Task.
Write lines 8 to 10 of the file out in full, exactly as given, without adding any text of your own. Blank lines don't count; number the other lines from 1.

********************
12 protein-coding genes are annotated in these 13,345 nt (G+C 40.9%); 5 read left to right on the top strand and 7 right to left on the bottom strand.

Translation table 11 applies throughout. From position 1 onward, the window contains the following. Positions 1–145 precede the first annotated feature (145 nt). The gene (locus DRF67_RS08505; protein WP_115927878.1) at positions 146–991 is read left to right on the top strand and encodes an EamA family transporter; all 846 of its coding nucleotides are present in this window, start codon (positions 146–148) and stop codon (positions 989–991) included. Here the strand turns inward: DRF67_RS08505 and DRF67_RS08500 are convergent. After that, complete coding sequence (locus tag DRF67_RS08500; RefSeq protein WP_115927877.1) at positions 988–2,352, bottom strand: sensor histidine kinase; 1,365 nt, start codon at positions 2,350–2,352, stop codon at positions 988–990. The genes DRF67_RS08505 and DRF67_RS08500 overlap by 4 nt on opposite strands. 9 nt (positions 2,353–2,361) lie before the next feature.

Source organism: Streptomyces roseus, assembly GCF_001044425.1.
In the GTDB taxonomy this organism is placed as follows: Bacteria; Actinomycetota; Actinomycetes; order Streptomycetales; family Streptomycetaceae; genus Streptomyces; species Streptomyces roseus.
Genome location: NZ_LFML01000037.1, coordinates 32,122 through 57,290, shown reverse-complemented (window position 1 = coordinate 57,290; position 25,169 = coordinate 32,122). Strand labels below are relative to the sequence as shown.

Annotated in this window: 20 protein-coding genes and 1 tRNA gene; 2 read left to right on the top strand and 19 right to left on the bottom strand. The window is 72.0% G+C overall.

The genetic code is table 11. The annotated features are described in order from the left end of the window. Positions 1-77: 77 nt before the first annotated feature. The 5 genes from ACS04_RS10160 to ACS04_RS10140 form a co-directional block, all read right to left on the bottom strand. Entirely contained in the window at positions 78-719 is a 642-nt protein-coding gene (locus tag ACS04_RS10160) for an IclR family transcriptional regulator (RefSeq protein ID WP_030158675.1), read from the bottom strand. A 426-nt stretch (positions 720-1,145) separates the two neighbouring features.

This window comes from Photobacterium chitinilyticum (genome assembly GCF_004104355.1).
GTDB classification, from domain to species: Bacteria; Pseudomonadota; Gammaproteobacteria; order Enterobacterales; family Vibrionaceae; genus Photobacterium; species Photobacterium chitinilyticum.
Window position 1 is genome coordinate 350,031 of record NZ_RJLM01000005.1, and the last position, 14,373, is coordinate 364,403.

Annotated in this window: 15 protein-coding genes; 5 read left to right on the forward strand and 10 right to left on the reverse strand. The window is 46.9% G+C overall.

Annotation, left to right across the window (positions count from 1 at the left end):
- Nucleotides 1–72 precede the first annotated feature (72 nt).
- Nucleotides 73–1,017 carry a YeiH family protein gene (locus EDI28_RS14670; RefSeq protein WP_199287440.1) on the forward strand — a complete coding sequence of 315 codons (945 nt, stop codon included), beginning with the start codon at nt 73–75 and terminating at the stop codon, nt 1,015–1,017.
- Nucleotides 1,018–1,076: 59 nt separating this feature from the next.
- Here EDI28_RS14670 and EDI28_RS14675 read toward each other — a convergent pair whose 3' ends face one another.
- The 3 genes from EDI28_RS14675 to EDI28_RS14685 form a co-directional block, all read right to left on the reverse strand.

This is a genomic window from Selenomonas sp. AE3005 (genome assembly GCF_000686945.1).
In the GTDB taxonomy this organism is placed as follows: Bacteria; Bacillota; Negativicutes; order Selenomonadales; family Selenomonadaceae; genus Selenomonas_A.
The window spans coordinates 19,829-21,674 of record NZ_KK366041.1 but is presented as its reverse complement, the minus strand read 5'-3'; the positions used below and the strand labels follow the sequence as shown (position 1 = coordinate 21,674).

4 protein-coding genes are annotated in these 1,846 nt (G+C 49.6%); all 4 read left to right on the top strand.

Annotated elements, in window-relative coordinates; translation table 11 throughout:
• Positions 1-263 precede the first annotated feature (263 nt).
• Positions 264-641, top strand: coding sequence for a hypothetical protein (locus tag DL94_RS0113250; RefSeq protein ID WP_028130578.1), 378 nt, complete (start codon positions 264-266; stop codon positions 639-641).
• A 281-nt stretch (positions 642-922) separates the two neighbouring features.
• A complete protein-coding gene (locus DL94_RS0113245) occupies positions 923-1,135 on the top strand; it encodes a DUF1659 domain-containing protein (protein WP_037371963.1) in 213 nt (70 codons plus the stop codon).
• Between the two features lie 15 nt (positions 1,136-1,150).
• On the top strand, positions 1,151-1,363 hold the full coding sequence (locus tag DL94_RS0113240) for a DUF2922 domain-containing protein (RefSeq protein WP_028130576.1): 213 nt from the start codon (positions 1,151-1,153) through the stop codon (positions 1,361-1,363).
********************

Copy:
This window comes from Photobacterium chitinilyticum (genome assembly GCF_004104355.1).
GTDB classification, from domain to species: Bacteria; Pseudomonadota; Gammaproteobacteria; order Enterobacterales; family Vibrionaceae; genus Photobacterium; species Photobacterium chitinilyticum.
Window position 1 is genome coordinate 350,031 of record NZ_RJLM01000005.1, and the last position, 14,373, is coordinate 364,403.